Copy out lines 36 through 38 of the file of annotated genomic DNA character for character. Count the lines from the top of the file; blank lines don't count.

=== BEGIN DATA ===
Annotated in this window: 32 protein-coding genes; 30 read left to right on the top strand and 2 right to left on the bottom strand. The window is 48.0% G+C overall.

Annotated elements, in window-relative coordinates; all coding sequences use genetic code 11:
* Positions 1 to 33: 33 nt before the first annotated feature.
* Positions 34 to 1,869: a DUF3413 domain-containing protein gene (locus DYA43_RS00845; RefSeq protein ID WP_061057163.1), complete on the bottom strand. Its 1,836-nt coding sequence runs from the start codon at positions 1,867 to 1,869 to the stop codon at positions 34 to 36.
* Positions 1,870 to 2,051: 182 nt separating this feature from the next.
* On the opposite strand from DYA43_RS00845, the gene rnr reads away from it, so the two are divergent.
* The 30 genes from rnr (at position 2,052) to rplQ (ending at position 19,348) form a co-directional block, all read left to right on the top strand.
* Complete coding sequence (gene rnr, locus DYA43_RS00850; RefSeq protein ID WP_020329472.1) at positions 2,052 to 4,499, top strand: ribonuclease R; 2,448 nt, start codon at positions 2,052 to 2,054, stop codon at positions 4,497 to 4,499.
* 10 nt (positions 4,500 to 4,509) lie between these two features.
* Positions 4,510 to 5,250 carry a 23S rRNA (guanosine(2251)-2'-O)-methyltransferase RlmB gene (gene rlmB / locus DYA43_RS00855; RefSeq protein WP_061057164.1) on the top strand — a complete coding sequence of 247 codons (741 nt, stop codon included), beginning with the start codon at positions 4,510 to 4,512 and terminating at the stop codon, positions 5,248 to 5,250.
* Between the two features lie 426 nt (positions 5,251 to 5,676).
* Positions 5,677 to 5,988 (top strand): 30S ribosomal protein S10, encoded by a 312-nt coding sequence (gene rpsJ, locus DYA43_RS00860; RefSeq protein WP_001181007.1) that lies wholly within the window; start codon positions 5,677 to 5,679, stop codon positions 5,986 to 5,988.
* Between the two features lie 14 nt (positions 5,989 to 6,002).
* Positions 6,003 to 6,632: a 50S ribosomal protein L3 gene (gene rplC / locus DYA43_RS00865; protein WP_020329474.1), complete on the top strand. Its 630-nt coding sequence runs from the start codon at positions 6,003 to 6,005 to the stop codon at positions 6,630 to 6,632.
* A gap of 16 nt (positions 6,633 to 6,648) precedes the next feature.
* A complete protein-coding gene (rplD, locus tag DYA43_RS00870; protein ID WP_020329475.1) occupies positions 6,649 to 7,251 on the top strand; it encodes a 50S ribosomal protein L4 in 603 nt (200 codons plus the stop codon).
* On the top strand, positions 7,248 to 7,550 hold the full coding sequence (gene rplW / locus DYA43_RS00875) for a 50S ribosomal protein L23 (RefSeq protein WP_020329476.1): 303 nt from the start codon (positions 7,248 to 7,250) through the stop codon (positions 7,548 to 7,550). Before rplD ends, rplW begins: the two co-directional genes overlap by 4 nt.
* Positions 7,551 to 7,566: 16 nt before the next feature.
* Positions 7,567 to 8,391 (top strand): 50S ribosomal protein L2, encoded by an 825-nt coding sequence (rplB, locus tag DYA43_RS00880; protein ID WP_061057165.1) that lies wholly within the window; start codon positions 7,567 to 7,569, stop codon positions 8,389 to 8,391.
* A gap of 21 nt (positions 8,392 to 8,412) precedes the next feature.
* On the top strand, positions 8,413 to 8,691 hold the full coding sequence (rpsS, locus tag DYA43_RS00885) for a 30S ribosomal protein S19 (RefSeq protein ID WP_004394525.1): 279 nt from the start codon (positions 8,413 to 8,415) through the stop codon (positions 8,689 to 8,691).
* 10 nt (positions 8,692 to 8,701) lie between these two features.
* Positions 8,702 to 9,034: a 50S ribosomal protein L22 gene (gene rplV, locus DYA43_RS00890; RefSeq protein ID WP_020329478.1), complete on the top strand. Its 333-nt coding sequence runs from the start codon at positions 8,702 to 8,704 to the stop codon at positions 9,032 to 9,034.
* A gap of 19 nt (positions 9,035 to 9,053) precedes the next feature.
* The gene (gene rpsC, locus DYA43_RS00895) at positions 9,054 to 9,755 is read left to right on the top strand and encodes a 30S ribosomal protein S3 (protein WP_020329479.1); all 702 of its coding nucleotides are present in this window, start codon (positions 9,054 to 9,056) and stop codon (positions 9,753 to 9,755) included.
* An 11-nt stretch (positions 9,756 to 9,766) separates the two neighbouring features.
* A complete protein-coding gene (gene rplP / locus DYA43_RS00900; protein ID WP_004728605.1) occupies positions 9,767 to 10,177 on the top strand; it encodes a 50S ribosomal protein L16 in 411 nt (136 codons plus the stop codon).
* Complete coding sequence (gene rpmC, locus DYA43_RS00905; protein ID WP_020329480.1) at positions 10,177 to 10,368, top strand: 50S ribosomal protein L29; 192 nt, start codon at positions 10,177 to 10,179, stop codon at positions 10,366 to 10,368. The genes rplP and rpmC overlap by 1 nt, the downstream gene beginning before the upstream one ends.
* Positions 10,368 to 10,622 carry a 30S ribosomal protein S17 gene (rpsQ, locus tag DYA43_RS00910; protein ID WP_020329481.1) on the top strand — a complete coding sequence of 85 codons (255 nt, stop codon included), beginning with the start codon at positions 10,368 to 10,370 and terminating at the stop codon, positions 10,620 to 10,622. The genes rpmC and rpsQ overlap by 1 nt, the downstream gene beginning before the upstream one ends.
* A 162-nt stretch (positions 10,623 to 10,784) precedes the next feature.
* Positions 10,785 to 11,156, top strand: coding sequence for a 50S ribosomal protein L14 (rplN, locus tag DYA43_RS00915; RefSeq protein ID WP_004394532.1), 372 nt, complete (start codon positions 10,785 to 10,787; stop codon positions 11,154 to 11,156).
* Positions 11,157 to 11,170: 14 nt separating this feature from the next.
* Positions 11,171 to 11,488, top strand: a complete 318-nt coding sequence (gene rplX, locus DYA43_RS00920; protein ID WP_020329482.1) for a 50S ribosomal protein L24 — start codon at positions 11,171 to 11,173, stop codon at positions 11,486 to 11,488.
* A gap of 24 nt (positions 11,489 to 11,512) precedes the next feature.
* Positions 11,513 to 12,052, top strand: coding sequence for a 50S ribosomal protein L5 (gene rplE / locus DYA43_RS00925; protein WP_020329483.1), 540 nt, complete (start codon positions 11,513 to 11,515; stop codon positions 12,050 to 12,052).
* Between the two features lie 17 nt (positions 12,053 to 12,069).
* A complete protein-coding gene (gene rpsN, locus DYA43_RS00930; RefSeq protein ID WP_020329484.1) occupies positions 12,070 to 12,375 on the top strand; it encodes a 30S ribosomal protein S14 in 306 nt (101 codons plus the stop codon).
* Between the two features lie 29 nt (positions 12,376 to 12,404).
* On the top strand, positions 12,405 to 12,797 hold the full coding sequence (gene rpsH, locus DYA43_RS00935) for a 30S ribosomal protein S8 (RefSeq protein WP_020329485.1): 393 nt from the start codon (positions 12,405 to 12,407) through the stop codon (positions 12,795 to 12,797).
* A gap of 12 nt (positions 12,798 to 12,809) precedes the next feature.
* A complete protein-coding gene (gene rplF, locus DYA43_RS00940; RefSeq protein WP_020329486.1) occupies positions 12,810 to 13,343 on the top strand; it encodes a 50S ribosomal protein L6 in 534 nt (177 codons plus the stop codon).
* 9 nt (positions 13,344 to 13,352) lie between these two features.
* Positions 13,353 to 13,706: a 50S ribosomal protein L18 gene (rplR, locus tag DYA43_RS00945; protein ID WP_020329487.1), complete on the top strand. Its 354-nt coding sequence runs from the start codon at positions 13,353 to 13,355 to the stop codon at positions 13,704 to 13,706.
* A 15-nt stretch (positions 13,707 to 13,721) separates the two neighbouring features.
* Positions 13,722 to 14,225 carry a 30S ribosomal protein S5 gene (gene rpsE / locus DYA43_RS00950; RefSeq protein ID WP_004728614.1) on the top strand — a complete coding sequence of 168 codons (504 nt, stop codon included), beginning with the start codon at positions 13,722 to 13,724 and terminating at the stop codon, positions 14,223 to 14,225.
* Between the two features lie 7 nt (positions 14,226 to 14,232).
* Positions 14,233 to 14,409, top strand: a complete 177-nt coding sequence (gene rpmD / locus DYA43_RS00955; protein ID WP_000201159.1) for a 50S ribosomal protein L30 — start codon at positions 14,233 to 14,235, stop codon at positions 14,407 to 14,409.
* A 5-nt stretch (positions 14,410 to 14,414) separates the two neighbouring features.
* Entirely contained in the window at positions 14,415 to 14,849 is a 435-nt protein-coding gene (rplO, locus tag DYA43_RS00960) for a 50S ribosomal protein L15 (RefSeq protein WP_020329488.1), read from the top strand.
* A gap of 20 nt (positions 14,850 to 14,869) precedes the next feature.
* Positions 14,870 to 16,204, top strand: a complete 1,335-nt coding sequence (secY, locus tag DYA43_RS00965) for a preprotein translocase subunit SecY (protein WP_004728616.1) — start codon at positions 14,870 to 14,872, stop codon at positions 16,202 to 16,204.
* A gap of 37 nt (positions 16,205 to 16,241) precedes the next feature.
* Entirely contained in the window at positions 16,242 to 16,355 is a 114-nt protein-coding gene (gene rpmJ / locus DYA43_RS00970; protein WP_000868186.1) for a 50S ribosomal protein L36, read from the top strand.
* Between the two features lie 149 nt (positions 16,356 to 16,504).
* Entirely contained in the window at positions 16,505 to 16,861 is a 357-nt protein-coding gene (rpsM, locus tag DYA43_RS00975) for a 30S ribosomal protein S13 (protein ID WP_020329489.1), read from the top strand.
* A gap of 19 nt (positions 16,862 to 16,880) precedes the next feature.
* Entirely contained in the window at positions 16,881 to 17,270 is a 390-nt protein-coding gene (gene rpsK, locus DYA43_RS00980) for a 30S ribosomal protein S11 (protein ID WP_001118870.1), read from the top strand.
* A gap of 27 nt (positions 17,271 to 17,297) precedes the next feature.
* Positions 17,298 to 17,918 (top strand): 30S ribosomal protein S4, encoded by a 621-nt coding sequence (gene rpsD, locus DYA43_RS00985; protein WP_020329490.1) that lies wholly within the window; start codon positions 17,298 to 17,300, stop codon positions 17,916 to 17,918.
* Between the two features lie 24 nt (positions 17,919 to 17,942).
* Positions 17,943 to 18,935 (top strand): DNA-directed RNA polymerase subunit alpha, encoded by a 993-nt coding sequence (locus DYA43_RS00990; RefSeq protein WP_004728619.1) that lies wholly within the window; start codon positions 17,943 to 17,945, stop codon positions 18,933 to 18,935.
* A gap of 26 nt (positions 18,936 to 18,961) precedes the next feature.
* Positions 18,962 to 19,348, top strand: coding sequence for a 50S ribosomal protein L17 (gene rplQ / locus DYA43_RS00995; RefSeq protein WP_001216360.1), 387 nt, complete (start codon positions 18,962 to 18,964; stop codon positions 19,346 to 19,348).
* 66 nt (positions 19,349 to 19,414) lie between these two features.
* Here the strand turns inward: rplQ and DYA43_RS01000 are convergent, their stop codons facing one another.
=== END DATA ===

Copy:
* Between the two features lie 17 nt (positions 12,053 to 12,069).
* A complete protein-coding gene (gene rpsN, locus DYA43_RS00930; RefSeq protein ID WP_020329484.1) occupies positions 12,070 to 12,375 on the top strand; it encodes a 30S ribosomal protein S14 in 306 nt (101 codons plus the stop codon).
* Between the two features lie 29 nt (positions 12,376 to 12,404).